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General Westmoreland soon passed his directives on to III MAF. He
ordered General Walt to prepare a plan in coordination with the South
Vietnamese I Corps commander, General Lam, for the Strongpoint Obstacle
System. The Marine command was to confine its discussions with the South
Vietnamese only to the eastern sector. No mention was to be made of
the western strongpoint defile or of the air-supported system in Laos.
Even with the lack of a formal plan, Marine engineers in early April
began clearing the terrain between Gio Linh and Con Thien under the
guise of clearing fields of fire and building modest field fortifications.


By mid-April, the barrier for III MAF had become a reality, and not to the liking of senior Marine commanders. On 19 April, General Westmoreland told General Walt that "the mission of establishing a strongpoint/obstacle system south of the DMZ initially will be given to the U.S. Marines."23 In his reply, General Walt protested that this order assigned his entire 3d Marine Division to the barrier. In effect, the division would be confined to fixed positions and to the construction and the manning of the strongpoint system. The III MAF commander argued that unless he received reinforcements in the north he would not be able to conduct offensive operations there. General Westmoreland had no additional forces to give him, but indicated that he would reinforce the Marines as troops and units became available. General Krulak, the FMFPac commander, was quick to point out to the Commandant, General Greene, "that we are already embarked on a form of Practice Nine." He observed that the reinforcement of Army troops in Task Force Oregon at Chu Lai had "been counterbalanced by MACV assigning III MAF the barrier mission." Krulak asked General Greene "to demonstrate at the Joint Chiefs and the Department of Defense levels" that Marine resources were going into the strongpoint system "with only a presumptive basis for assuming we will be compensated."24

Notwithstanding this unified front on the part of the Marine Corps,
III MAF, again, had little alternative but to continue with its planning
and building of the strongpoint system. In May, during Operation Hickory,
the 3d Division moved some 11,000 civilians from the construction sites
to a resettlement village at Cam Lo. The 11th Engineer Battalion cleared
the terrain while one or two infantry battalions provided the security.
On 18 June, III MAF finally published its operation plan which outlined
the eastern strongpoint obstacle system. According to the plan, a cleared
trace would extend from a strongpoint (A-5), some six kilometers west
of Con Thien, for over 25 kilometers to its eastern terminus at another
strongpoint (A-1),* some six kilometers east of Gio Linh. The "trace"
would be supported by six company strongpoints, labeled A-1 through
A-6. Gio Linh was Strongpoint A-2 and Con Thien was Strongpoint A-4.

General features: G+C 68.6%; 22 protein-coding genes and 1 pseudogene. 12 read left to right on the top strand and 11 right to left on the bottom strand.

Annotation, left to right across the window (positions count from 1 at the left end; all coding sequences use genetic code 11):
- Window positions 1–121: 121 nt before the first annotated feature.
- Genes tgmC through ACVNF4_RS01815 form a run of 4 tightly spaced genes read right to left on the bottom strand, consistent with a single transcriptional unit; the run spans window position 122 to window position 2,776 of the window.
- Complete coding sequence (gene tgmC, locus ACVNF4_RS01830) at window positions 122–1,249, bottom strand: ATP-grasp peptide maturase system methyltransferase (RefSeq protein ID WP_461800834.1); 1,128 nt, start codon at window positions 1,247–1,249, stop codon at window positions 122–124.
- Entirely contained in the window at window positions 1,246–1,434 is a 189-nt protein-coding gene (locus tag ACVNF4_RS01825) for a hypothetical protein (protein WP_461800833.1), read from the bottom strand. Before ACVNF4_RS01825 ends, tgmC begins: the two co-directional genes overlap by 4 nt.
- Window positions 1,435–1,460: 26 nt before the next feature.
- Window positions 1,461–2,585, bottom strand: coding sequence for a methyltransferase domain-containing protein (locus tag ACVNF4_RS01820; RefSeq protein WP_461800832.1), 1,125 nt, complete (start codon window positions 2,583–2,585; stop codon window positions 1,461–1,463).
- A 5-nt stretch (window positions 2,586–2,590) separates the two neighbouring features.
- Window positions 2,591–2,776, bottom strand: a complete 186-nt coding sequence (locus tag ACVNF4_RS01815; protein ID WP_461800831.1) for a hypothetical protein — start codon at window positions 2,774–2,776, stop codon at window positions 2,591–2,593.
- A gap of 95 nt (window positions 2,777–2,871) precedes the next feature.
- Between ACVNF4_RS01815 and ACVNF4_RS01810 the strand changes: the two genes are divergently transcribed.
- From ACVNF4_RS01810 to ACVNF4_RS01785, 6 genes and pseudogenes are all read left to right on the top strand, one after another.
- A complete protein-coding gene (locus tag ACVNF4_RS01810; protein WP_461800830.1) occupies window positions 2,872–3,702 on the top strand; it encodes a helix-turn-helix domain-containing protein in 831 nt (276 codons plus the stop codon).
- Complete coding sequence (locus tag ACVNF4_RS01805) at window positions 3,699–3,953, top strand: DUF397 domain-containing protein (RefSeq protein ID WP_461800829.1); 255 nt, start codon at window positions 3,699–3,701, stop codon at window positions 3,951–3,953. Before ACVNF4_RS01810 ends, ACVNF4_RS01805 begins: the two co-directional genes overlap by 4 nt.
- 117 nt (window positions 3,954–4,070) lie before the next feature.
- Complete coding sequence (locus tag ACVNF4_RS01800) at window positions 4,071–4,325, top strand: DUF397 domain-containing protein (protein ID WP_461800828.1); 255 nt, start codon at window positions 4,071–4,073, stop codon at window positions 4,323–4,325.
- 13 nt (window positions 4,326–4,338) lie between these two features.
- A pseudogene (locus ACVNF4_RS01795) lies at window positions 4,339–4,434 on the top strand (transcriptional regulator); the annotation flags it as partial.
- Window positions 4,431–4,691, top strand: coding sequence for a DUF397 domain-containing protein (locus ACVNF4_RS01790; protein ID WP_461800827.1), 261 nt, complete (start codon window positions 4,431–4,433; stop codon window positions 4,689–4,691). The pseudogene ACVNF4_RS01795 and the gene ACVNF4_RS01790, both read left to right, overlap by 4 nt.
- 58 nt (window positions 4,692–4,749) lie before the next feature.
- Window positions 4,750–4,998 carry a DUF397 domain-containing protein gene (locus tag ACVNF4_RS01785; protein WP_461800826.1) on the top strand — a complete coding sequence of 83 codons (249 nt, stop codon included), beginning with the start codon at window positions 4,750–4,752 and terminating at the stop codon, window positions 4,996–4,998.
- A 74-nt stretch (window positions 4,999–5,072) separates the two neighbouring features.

Behind the strongpoints were to be three battalion base areas, designated
C-1 through C-3. An ARVN regiment was to man Strongpoints A-1 and A-2
and Base Area C-3. A Marine regiment was to be responsible for the strongpoints
and base areas west of Route 1.

The plan called for the work to be completed in two phases. In Phase
1, a 600 meter-wide trace was to be built from Con Thien to Strongpoint
A-1. Four of the strongpoints, A-1 through A-4, as well as all of the
base areas were to be finished by 1 November 1967, the deadline for
Phase 1. III MAF, at the same time, would improve the road network to
include Routes 9, 1, and 561. The latter road was to connect Con Thien
to its combat support bases and Route 9. The 3d Marine Division base
at Dong Ha was to be the logistics center of the entire effort. It was
hoped that by the onset of the monsoon season that the barrier obstacle
system of mines, radars, towers, barbed wire, and sensors, would be
in place along that part of the trace from Con Thien to Gio Linh. In
the second phase, at the end of the monsoon season. III MAF would finish
the construction of the two strongpoints west of Con Thien and complete
the extension of the trace and its obstacle system from Strongpoint
A-1 to A-5. The entire project would be over by July 1968.25

The III MAF barrier plan proved to be overly optimistic. By the end
of July 1967, Marine engineer and construction units had accumulated
an impressive set of statistics pertaining to the number of man and
equipment hours devoted to the project, yet progress was relatively
slow. The 11th Engineer Battalion committed nearly 50 percent of its
total resources to the construction of the trace at a loss of 15 tractors
and two dump trucks. As Marine units extended their efforts, North Vietnamese
resistance increased. The same infantry battalions that were assigned
to construction projects also had security missions. More than one bat-


* General Metzger wrote
that the original Dyemarker plan did not contain the A-1 strongpoint:
"It was only after the 3d Marine Division emphatically pointed out the
area in which A-1 was finally located was the 'rocket belt'- from which
the enemy, after crossing the Ben Hai River, set up rockets and fired
them into the Dong Ha Base. It was essential that this terrain be denied
the enemy, thus A-1." Metzger emphasized the need for tactical plans
to be developed by those who are closest to the situation. Metzger Comments.





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